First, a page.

Nils Bruin
Diophantine and Arithmetic Geometry
Number Theory is one of the oldest branches of modern mathematics. It is motivated by the study of properties of integers and solutions to equations in integers. Many of its problems can be stated easily, but often require sophisticated methods from a diverse spectrum of areas in order to study. Its modern formulations are wide reaching and have close ties to algebraic geometry, analysis, and group theory; together with computational aspects. Perhaps due to the fundamental and profound nature of the integers, Number Theory plays a special role in mathematics and applications: two of the Clay Millennium Prize Problems are in Number Theory, and many internet security protocols are based on number theoretic problems.
Number Theory is an active area of research for faculty at SFU, and together with faculty at UBC, we form one of the largest communities of Number Theory researchers in North America.
Diophantine and Arithmetic Geometry
Number Theory and Arithmetic Geometry
Analytic Number Theory
Ramsey Theory
Classical Analysis, Number Theory, and Computation
(Emeritus Professor)
Speaker: Nils Bruin, SFU
Title: Invisible Sha[4]
Date: Thu 14 Nov 2013
Mazur observed that for a lot of elliptic curves E with non-trivial elements in Sha(E/Q)[n], one can find another elliptic curve E' that is n-congruent to E and for which the corresponding element in H1(Q,E′[n])H1(Q,E′[n]) lies in the image of the Mordell-Weil group of E'. Such an element in Sha is said to be made visible by E'.
It was since proved that for n=2,3, one can always find such an E', both when the n-congruence preserves Weil-pairing and when it inverts it. For given E and n=4, the question boils down to deciding if a certain K3 surface has a rational point. In joint work with Tom Fisher, we have been able to finally find equations for these K3 surfaces, which allows us to determine visibility computationally in specific cases.
Speaker: Imin Chen, SFU
Title: Darmon's program for x^p + y^p = z^r and first case solutions
Date: Thu 7 Nov 2013
Darmon has developed a program to resolve the generalized Fermat equation xp + yp = zr using Galois representations and abelian varieties of GL2 type over a totally real field. I will survey some parts of his program and point out the key difficulties which remain. Recently, numerous irreducibility criteria for the mod p representations attached to elliptic curves over totally real fields have been developed (David, Billerey, Freitas-Dieulefait, Freitas-Siksek). These are based on a technique which first appeared in Serre's 1972 Inventiones paper. I will explain how this method can be adapted to Darmon's Frey abelian varieties of GL2 type over a totally real field and thereby show that the above equation does not have any non-trivial first case solutions for p large enough compared to r a regular prime ≥ 5.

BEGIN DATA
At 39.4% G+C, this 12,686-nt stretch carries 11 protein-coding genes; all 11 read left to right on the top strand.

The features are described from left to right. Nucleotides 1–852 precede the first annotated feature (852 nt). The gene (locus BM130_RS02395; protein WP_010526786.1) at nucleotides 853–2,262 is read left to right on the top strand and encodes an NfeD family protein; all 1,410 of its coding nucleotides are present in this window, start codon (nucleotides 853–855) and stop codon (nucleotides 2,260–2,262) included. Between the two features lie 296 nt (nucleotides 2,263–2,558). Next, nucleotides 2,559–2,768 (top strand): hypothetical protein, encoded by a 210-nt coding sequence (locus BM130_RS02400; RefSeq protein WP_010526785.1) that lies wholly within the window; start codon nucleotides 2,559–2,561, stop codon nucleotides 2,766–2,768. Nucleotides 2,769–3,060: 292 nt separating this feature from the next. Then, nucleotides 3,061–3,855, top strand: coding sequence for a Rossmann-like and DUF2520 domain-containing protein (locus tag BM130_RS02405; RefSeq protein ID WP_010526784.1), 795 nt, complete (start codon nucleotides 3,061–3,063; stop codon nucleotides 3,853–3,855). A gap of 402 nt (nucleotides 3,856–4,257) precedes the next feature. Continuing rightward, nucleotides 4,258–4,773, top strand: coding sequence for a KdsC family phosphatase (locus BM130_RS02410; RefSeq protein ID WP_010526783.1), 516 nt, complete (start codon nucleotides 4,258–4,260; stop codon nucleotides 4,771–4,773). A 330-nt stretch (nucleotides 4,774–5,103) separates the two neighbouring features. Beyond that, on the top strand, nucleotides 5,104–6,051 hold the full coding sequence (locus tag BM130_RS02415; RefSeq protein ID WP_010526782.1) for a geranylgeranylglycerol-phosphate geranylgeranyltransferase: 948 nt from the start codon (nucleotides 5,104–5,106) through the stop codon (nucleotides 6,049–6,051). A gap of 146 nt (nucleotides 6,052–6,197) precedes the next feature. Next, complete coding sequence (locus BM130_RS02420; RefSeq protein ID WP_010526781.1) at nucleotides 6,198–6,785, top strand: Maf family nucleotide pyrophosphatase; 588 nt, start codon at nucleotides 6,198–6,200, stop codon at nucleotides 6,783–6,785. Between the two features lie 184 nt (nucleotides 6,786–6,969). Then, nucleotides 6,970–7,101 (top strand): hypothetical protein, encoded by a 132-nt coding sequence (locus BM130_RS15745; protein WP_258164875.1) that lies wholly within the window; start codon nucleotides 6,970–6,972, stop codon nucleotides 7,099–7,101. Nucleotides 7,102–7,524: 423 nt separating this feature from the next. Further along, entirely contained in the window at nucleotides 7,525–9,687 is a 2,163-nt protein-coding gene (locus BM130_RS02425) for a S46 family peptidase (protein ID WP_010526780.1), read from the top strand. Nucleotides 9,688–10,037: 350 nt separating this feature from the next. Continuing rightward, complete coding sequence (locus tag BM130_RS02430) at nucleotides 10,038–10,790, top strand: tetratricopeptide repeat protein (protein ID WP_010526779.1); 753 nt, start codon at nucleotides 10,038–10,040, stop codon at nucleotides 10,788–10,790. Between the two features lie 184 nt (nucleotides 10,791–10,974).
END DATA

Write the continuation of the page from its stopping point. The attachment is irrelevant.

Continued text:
Speaker: Colin Weir, SFU
Title: Counting dihedral function fields
Date: Thu 24 Oct 2013
In the early 70's Davenport and Heilbronn derived the leading term in the asymptotic formula for the number of cubic number fields with bounded discriminant. However, as algorithmic data became available, a large "gap" became evident between the actual number of cubic number fields of small discriminant and the asymptotic prediction. We will discuss this and the analogous situation in the function field setting. We will present methods for constructing and tabulating dihedral function fields (which includes non-Galois cubics) and prove the existence of a similar "gap" for cubic function fields of small discriminant and the leading term of the corresponding asymptotic.
Speaker: Michael Coons, University of Newcastle, Australia
Title: Mahler's Method, digital expansions, and algebraic numbers (or not)
Date: Thu 26 Sep 2013, 3:30pm
In this talk, we survey past, present, and possible future results concerning the arithmetic nature of low complexity sequences. For example, what properties can be exhibited by numbers whose base expansion can be determined by a finite automaton? In the current context, this line of questioning was unknowingly initiated by Mahler, and later championed by Loxton and van der Poorten following the work of Cobham and Mendes France. In addition to describing some historical work, this talk will describe some of the the current advancements and generalisations concerning Mahler's method.
Series: PIMS Colloquium
Speaker: Frits Beukers, Utrecht University
Title: What are hypergeometric functions?
Date: Thursday, May 2, 2013
Hypergeometric functions occur in many shapes and flavours throughout mathematics and mathematical physics. The first such functions were introduced by Euler and studied in depth by Gauss. Since the end of the 19th the concept of hypergeometric functions was extended in many directions, thus creating a veritable zoo of different functions both inone variable and several variables. By the end of the 1980's Gel'fand, Kapranov and Zelevinsky introduced the concept of A-hypergeometric functions,which created a remarkable amount of order through combinatorial ideas. In this lecture we give a first introduction to hypergeometric functions and explain the idea of
A-hypergeometric functions.
Series: PIMS Colloquium
Speaker: Tom Archibald, SFU
Title: The hypergeometric series and the hypergeometric equation: highlights of their roles in classical mathematics